23  I put certain of the book sellers themselves on notice
    24  because under the Defamation Act anybody in the
    25  distribution chain can be held liable for the peddling of
    26  libels. I subsequently, of course, separated those —

    .           P-136

      1  I discontinued the action against the book sellers for
      2  reasons that need not occupy the court.
      3   At the beginning of September 1996, which is
      4  that same year, which had been a very harrowing year for
      5  me, as I had seen my American publishers, St Martin’s
      6  Press, in conjunction with my big American publisher,
      7  Doubledays, simultaneously deciding, we now learn, upon
      8  representations made by the Second Defendant not to go
      9  ahead with publication of my Goebbels’ biography,
    10  I decided that I had no recourse but to take libel action
    11  against this book which was, obviously, part of the cause
    12  of my problem.
    13   So I issued the writ, after taking usual
    14  procedural steps, the letter before action and so on,
    15  I think it was dated September 6th 1996
    16  Q. [Mr Justice Gray]: Yes. Now, you have selected for complaint a number of
    17  particular passages from the book and I think it would be
    18  appropriate if you were to deal with them, and where you
    19  best find them, I do not know, but certainly they are to
    20  be found in your Statement of Claim, but it may be you
    21  would rather deal with it in some other way
    22  A. [Mr Irving]: May I return my papers and collect the Statement of
    23  Claim
    24  Q. [Mr Justice Gray]: Yes, of if you point out where they are, perhaps somebody
    25  can do it for you rather than having you go backwards and
    26  forwards

    .           P-137

      1  A. [Mr Irving]: They are in the ring binder
      2  Q. [Mr Justice Gray]: Thank you very much
      3  A. [Mr Irving]: My Lord, I was defamed and libelled on a number of pages
      4  in the book. I do not propose to read out, unless your
      5  Lordship wishes otherwise, the specific passages
      6  Q. [Mr Justice Gray]: No. You are entitled to take your own course about that
      7  but I think what you ought to do is just give an
      8  indication of —-
      9  A. [Mr Irving]: I will read out —-
    10  Q. [Mr Justice Gray]: — why you object to the passages that you have selected
    11  for complaint
    12  A. [Mr Irving]: If I go to paragraph 9 of the Statement of Claim which is
    13   “The natural or ordinary meaning of the words complained
    14  of”
    15  Q. [Mr Justice Gray]: Yes
    16  A. [Mr Irving]: I contend that the passages meant, and were intended to
    17  mean and understood to mean, firstly, “that the
    18  Plaintiff”, meaning myself, “is a dangerous spokesperson
    19  for Holocaust denial … for denial forces who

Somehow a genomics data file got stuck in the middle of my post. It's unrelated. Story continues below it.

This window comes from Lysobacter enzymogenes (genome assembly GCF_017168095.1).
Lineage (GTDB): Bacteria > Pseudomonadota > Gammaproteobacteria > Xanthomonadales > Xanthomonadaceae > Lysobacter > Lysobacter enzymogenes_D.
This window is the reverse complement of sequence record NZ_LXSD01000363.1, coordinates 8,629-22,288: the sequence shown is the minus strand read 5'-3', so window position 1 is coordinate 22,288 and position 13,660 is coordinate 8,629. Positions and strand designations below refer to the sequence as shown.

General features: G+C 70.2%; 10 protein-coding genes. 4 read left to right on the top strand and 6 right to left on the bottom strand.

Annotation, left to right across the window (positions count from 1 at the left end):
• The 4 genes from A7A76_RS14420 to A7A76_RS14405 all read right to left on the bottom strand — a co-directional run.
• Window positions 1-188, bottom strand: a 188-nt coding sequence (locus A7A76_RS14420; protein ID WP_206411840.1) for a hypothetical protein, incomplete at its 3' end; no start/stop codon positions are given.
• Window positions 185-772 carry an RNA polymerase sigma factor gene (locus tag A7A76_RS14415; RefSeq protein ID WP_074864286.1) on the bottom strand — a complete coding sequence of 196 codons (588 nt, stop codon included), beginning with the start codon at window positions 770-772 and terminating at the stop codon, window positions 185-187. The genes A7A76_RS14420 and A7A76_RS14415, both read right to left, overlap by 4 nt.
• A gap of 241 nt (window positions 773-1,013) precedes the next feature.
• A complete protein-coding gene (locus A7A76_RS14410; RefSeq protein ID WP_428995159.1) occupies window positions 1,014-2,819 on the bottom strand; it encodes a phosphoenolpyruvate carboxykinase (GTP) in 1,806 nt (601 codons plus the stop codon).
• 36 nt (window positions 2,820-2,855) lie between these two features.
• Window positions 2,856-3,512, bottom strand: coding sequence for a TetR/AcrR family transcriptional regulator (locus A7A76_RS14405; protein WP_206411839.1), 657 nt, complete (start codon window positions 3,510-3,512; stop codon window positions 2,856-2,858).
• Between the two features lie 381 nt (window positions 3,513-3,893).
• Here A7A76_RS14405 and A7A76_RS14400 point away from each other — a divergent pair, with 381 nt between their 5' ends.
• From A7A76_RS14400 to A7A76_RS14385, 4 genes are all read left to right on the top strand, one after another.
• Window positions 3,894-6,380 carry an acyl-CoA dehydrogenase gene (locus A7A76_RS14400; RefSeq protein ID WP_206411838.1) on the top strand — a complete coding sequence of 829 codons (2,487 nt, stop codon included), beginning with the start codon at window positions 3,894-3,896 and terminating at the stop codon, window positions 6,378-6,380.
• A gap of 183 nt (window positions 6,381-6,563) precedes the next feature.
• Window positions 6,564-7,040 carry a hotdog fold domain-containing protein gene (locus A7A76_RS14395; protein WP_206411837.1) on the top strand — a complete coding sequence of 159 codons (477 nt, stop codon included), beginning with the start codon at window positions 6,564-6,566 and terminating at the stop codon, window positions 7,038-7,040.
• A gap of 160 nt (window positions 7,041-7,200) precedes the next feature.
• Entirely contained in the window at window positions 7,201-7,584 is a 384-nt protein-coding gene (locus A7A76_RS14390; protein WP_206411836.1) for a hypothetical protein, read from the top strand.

20  deliberately and knowingly consorts and consorted with
    21  anti-Israel, anti-Semitic and Holocaust denial forces and
    22  who contracted to attend a world anti-Zionist conference
    23  in Sweden in November 1992, thereby agreeing to appear in
    24  public in support of and alongside violent and extremist
    25  speakers, including representatives of the violent and
    26  extremist anti-Semitic Russian group, Pamyat, and of the

    .           P-138

      1  Iranian-backed Hezbollah and of the fundamentalist Islamic
      2  organization Hamas and including the black Muslim leader
      3  Louis Farrakhan, born Louis Eugene Walcott, who is known
      4  as a Jew-baiting black agitator, as a leader of the US
      5  Nation of Islam, as an admirer of Hitler and who is in the
      6  pay of Colonel Gaddafi”.
      7   My Lord, the wording that I use in this is, of
      8  course, very closely related to the wording used in the
      9  work complained of. I have not chosen those words
    10  myself. I have merely distilled them out of the
    11  Defendant’s text and adhered as closely as possible to the
    12  original wording
    13  Q. [Mr Justice Gray]: Yes. You are just paraphrasing really
    14  A. [Mr Irving]: I am not even paraphrasing, my Lord. I am gluing the
    15  words together into a complaint form using the words
    16  actually used by the Defendants in the work complained of
    17  Q. [Mr Justice Gray]: That is what I meant by “paraphrase”
    18  A. [Mr Irving]: So I have added no colour, I have turned up no volume.
    19  These are the extraordinary words used to describe me by
    20  the Defendants. They say, “that the Plaintiff”, myself,
    21   “is an historian who has inexplicably misled”, in other
    22  words, the word “inexplicably” is in the original book,
    23   “misled academic historians like Ernst Nolte into quoting
    24  historically invalid points contained in his writings”, my
    25  writings, “and who applauds the internment of Jews in Nazi
    26  concentration camps”. I am accused of having applauded

    .           P-139